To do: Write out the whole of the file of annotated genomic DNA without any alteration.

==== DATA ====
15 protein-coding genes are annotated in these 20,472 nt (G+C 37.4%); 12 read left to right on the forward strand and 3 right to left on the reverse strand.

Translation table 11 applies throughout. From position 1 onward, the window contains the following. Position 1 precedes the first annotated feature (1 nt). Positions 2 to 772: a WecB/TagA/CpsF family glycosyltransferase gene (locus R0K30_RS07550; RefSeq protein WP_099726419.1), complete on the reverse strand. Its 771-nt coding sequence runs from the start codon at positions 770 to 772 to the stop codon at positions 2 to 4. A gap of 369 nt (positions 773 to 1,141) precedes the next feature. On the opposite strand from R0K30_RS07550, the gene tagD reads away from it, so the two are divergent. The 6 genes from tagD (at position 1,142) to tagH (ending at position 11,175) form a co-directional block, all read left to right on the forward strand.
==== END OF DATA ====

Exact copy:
15 protein-coding genes are annotated in these 20,472 nt (G+C 37.4%); 12 read left to right on the forward strand and 3 right to left on the reverse strand.

Translation table 11 applies throughout. From position 1 onward, the window contains the following. Position 1 precedes the first annotated feature (1 nt). Positions 2 to 772: a WecB/TagA/CpsF family glycosyltransferase gene (locus R0K30_RS07550; RefSeq protein WP_099726419.1), complete on the reverse strand. Its 771-nt coding sequence runs from the start codon at positions 770 to 772 to the stop codon at positions 2 to 4. A gap of 369 nt (positions 773 to 1,141) precedes the next feature. On the opposite strand from R0K30_RS07550, the gene tagD reads away from it, so the two are divergent. The 6 genes from tagD (at position 1,142) to tagH (ending at position 11,175) form a co-directional block, all read left to right on the forward strand.